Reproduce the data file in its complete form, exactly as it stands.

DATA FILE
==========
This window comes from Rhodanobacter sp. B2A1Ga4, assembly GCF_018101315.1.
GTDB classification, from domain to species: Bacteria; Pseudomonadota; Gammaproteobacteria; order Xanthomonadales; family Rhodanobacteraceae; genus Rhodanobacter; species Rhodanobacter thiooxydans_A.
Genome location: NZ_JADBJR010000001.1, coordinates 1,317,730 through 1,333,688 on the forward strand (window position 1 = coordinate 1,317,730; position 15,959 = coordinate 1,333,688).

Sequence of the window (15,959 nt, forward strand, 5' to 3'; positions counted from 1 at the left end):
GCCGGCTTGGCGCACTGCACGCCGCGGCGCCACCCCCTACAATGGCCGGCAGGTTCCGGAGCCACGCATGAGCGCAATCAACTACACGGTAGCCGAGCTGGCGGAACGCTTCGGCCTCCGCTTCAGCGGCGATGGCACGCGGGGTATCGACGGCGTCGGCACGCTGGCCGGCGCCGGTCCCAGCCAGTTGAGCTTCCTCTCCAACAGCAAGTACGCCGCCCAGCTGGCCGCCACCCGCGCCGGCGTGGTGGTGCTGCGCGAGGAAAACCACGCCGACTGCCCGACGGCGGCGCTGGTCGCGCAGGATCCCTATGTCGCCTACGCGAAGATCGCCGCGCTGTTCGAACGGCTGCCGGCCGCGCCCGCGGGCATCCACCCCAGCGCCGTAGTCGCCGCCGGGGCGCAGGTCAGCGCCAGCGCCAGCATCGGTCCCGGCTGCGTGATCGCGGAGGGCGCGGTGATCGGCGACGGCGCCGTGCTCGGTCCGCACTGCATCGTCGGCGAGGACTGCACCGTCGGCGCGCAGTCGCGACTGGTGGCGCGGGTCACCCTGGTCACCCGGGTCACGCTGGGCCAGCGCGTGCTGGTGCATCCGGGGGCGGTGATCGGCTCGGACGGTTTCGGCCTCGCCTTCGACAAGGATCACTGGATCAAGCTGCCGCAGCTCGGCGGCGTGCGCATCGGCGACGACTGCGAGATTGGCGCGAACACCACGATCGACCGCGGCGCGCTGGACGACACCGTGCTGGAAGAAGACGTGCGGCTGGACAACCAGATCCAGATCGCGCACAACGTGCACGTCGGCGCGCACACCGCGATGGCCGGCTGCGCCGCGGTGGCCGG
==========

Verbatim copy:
This window comes from Rhodanobacter sp. B2A1Ga4, assembly GCF_018101315.1.
GTDB classification, from domain to species: Bacteria; Pseudomonadota; Gammaproteobacteria; order Xanthomonadales; family Rhodanobacteraceae; genus Rhodanobacter; species Rhodanobacter thiooxydans_A.
Genome location: NZ_JADBJR010000001.1, coordinates 1,317,730 through 1,333,688 on the forward strand (window position 1 = coordinate 1,317,730; position 15,959 = coordinate 1,333,688).

Sequence of the window (15,959 nt, forward strand, 5' to 3'; positions counted from 1 at the left end):
GCCGGCTTGGCGCACTGCACGCCGCGGCGCCACCCCCTACAATGGCCGGCAGGTTCCGGAGCCACGCATGAGCGCAATCAACTACACGGTAGCCGAGCTGGCGGAACGCTTCGGCCTCCGCTTCAGCGGCGATGGCACGCGGGGTATCGACGGCGTCGGCACGCTGGCCGGCGCCGGTCCCAGCCAGTTGAGCTTCCTCTCCAACAGCAAGTACGCCGCCCAGCTGGCCGCCACCCGCGCCGGCGTGGTGGTGCTGCGCGAGGAAAACCACGCCGACTGCCCGACGGCGGCGCTGGTCGCGCAGGATCCCTATGTCGCCTACGCGAAGATCGCCGCGCTGTTCGAACGGCTGCCGGCCGCGCCCGCGGGCATCCACCCCAGCGCCGTAGTCGCCGCCGGGGCGCAGGTCAGCGCCAGCGCCAGCATCGGTCCCGGCTGCGTGATCGCGGAGGGCGCGGTGATCGGCGACGGCGCCGTGCTCGGTCCGCACTGCATCGTCGGCGAGGACTGCACCGTCGGCGCGCAGTCGCGACTGGTGGCGCGGGTCACCCTGGTCACCCGGGTCACGCTGGGCCAGCGCGTGCTGGTGCATCCGGGGGCGGTGATCGGCTCGGACGGTTTCGGCCTCGCCTTCGACAAGGATCACTGGATCAAGCTGCCGCAGCTCGGCGGCGTGCGCATCGGCGACGACTGCGAGATTGGCGCGAACACCACGATCGACCGCGGCGCGCTGGACGACACCGTGCTGGAAGAAGACGTGCGGCTGGACAACCAGATCCAGATCGCGCACAACGTGCACGTCGGCGCGCACACCGCGATGGCCGGCTGCGCCGCGGTGGCCGG